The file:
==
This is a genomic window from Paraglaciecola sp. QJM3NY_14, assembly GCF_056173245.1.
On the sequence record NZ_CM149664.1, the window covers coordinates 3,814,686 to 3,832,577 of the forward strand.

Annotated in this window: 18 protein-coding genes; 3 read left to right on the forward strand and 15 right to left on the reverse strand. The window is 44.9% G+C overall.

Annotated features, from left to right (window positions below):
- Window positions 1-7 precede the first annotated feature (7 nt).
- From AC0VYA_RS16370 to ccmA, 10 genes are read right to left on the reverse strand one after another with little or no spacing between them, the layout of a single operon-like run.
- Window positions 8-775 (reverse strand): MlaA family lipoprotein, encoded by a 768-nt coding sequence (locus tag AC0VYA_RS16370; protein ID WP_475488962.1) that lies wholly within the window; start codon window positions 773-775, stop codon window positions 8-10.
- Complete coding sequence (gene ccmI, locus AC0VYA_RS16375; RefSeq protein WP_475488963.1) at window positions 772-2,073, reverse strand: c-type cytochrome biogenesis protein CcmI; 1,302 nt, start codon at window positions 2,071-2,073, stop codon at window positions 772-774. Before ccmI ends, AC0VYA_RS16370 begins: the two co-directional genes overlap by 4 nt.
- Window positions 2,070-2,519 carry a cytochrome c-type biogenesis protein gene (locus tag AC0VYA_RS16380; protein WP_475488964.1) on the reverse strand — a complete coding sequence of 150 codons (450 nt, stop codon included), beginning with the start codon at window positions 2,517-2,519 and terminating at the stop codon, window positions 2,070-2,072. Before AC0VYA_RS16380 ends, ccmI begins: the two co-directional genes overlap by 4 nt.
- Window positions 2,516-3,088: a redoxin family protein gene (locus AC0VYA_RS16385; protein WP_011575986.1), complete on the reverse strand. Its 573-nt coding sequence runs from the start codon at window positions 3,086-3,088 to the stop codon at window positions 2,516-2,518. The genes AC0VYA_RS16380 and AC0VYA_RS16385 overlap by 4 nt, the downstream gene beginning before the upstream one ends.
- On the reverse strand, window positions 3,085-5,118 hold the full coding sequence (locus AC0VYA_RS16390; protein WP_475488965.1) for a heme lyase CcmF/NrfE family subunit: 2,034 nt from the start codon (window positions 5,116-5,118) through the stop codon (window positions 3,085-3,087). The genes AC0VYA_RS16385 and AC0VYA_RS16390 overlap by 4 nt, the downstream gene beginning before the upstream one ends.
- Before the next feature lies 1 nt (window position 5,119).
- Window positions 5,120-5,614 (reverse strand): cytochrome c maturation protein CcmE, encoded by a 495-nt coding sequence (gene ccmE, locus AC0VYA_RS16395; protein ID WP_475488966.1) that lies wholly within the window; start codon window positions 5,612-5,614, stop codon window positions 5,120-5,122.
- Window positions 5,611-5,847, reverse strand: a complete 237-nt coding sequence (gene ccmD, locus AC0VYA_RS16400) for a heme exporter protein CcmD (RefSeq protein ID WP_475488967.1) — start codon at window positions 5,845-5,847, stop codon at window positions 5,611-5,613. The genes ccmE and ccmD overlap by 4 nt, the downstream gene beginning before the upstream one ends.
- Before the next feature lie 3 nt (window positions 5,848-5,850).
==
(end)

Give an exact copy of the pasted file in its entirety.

This is a genomic window from Paraglaciecola sp. QJM3NY_14, assembly GCF_056173245.1.
On the sequence record NZ_CM149664.1, the window covers coordinates 3,814,686 to 3,832,577 of the forward strand.

Annotated in this window: 18 protein-coding genes; 3 read left to right on the forward strand and 15 right to left on the reverse strand. The window is 44.9% G+C overall.

Annotated features, from left to right (window positions below):
- Window positions 1-7 precede the first annotated feature (7 nt).
- From AC0VYA_RS16370 to ccmA, 10 genes are read right to left on the reverse strand one after another with little or no spacing between them, the layout of a single operon-like run.
- Window positions 8-775 (reverse strand): MlaA family lipoprotein, encoded by a 768-nt coding sequence (locus tag AC0VYA_RS16370; protein ID WP_475488962.1) that lies wholly within the window; start codon window positions 773-775, stop codon window positions 8-10.
- Complete coding sequence (gene ccmI, locus AC0VYA_RS16375; RefSeq protein WP_475488963.1) at window positions 772-2,073, reverse strand: c-type cytochrome biogenesis protein CcmI; 1,302 nt, start codon at window positions 2,071-2,073, stop codon at window positions 772-774. Before ccmI ends, AC0VYA_RS16370 begins: the two co-directional genes overlap by 4 nt.
- Window positions 2,070-2,519 carry a cytochrome c-type biogenesis protein gene (locus tag AC0VYA_RS16380; protein WP_475488964.1) on the reverse strand — a complete coding sequence of 150 codons (450 nt, stop codon included), beginning with the start codon at window positions 2,517-2,519 and terminating at the stop codon, window positions 2,070-2,072. Before AC0VYA_RS16380 ends, ccmI begins: the two co-directional genes overlap by 4 nt.
- Window positions 2,516-3,088: a redoxin family protein gene (locus AC0VYA_RS16385; protein WP_011575986.1), complete on the reverse strand. Its 573-nt coding sequence runs from the start codon at window positions 3,086-3,088 to the stop codon at window positions 2,516-2,518. The genes AC0VYA_RS16380 and AC0VYA_RS16385 overlap by 4 nt, the downstream gene beginning before the upstream one ends.
- On the reverse strand, window positions 3,085-5,118 hold the full coding sequence (locus AC0VYA_RS16390; protein WP_475488965.1) for a heme lyase CcmF/NrfE family subunit: 2,034 nt from the start codon (window positions 5,116-5,118) through the stop codon (window positions 3,085-3,087). The genes AC0VYA_RS16385 and AC0VYA_RS16390 overlap by 4 nt, the downstream gene beginning before the upstream one ends.
- Before the next feature lies 1 nt (window position 5,119).
- Window positions 5,120-5,614 (reverse strand): cytochrome c maturation protein CcmE, encoded by a 495-nt coding sequence (gene ccmE, locus AC0VYA_RS16395; protein ID WP_475488966.1) that lies wholly within the window; start codon window positions 5,612-5,614, stop codon window positions 5,120-5,122.
- Window positions 5,611-5,847, reverse strand: a complete 237-nt coding sequence (gene ccmD, locus AC0VYA_RS16400) for a heme exporter protein CcmD (RefSeq protein ID WP_475488967.1) — start codon at window positions 5,845-5,847, stop codon at window positions 5,611-5,613. The genes ccmE and ccmD overlap by 4 nt, the downstream gene beginning before the upstream one ends.
- Before the next feature lie 3 nt (window positions 5,848-5,850).